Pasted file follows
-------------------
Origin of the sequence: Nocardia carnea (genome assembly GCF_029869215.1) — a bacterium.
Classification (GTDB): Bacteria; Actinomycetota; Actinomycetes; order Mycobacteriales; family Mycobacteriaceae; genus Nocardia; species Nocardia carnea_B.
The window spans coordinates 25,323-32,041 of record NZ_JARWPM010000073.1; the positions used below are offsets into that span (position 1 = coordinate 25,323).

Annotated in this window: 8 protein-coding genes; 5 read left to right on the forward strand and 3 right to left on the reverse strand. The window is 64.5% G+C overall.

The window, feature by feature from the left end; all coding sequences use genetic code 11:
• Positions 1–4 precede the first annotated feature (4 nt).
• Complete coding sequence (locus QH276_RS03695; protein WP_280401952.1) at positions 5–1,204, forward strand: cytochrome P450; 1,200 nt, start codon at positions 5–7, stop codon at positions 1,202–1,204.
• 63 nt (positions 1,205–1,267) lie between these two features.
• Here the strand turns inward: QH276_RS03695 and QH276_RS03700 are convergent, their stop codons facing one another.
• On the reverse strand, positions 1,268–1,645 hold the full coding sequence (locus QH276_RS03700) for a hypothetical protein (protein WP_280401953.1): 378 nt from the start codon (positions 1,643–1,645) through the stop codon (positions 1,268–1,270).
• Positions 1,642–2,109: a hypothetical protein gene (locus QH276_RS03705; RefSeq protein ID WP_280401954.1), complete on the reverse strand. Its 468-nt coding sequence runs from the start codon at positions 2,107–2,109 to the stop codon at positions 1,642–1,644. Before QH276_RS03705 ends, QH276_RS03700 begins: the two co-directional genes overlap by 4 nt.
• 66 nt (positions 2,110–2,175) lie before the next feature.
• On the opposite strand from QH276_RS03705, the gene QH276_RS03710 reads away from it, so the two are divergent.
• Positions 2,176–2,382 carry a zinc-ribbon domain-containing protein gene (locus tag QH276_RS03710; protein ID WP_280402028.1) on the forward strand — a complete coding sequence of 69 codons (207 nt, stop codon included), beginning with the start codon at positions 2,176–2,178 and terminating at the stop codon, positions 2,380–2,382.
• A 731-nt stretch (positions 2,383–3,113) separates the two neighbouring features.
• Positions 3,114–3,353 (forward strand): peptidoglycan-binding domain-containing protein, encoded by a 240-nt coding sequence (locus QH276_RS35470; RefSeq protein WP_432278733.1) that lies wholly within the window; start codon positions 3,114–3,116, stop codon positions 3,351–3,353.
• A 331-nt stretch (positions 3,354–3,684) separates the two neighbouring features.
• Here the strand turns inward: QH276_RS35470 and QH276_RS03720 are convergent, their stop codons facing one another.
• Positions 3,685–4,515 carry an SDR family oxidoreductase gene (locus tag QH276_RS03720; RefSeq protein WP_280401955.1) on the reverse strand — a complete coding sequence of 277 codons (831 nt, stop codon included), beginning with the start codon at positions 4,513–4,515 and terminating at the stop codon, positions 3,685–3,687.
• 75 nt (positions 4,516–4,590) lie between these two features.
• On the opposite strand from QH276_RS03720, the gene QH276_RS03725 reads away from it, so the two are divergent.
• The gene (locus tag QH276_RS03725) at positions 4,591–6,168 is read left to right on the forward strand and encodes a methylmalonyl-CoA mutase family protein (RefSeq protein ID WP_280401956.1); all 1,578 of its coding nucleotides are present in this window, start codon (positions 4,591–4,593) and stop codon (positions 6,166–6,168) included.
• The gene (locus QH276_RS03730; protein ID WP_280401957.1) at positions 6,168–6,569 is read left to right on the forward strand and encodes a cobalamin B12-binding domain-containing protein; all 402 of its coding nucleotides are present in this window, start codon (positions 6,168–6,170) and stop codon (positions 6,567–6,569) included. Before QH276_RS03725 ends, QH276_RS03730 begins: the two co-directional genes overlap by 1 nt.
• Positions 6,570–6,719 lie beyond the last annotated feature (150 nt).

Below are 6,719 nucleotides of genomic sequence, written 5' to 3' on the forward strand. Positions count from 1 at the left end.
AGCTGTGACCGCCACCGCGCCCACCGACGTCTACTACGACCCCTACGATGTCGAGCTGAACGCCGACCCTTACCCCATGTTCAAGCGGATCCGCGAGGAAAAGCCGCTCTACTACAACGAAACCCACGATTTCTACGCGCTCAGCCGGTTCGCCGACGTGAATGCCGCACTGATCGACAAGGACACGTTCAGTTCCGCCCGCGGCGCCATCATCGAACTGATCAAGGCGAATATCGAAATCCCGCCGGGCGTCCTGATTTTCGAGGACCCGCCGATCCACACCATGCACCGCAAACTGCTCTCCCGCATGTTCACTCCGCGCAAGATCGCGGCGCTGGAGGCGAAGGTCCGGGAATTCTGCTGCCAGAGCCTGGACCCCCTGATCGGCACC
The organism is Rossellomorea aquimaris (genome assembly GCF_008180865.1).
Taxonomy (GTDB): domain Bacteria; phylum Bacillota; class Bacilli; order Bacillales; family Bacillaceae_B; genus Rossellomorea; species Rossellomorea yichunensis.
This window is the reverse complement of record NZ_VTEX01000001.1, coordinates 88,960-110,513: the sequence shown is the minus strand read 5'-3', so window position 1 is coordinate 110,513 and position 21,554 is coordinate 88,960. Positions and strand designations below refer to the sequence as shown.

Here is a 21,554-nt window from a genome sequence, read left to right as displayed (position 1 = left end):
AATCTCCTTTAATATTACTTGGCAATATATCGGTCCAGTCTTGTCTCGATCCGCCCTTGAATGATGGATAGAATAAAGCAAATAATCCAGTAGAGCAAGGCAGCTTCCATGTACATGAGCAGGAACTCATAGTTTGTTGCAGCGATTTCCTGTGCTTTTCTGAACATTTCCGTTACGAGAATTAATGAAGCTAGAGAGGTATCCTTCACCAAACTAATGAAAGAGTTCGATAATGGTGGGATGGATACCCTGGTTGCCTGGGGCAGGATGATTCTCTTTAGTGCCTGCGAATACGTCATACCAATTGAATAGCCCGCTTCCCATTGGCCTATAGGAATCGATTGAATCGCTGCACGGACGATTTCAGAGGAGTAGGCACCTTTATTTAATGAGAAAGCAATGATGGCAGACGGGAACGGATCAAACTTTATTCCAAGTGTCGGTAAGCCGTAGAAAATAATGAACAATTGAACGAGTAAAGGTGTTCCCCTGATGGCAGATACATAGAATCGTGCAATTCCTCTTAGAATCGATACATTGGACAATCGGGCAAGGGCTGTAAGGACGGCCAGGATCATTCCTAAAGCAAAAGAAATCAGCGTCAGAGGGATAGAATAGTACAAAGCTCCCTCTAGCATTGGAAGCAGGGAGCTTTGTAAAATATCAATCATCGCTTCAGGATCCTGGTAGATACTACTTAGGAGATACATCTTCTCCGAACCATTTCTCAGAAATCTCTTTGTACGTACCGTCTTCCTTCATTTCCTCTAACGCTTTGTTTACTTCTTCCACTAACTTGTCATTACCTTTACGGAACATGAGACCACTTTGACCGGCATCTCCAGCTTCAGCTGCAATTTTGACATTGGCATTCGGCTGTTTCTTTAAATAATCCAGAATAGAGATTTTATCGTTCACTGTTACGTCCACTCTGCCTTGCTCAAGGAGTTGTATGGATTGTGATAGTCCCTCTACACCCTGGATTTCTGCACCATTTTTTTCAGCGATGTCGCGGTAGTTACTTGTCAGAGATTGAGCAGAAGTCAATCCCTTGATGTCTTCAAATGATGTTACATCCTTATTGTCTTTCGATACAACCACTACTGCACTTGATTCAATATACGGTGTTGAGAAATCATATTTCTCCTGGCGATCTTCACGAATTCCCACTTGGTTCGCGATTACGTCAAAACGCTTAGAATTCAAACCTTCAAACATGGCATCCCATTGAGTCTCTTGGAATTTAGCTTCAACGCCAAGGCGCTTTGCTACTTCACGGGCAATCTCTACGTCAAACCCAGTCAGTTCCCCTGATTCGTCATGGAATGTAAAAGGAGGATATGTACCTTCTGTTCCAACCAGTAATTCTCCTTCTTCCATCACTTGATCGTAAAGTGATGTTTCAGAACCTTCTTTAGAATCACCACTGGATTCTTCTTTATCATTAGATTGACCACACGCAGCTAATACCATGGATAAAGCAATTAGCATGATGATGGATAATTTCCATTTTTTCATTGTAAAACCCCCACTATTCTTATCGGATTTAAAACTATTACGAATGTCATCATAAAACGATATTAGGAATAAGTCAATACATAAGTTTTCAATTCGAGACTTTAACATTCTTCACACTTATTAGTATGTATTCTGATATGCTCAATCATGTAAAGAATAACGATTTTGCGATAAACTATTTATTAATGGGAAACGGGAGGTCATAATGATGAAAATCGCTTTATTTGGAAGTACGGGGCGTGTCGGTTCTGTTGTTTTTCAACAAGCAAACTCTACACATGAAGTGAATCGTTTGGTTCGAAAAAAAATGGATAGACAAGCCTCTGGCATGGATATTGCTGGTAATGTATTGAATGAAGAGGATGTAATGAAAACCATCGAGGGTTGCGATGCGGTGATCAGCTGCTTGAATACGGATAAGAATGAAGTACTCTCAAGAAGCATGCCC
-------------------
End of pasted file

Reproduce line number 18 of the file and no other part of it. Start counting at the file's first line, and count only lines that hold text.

• Here the strand turns inward: QH276_RS35470 and QH276_RS03720 are convergent, their stop codons facing one another.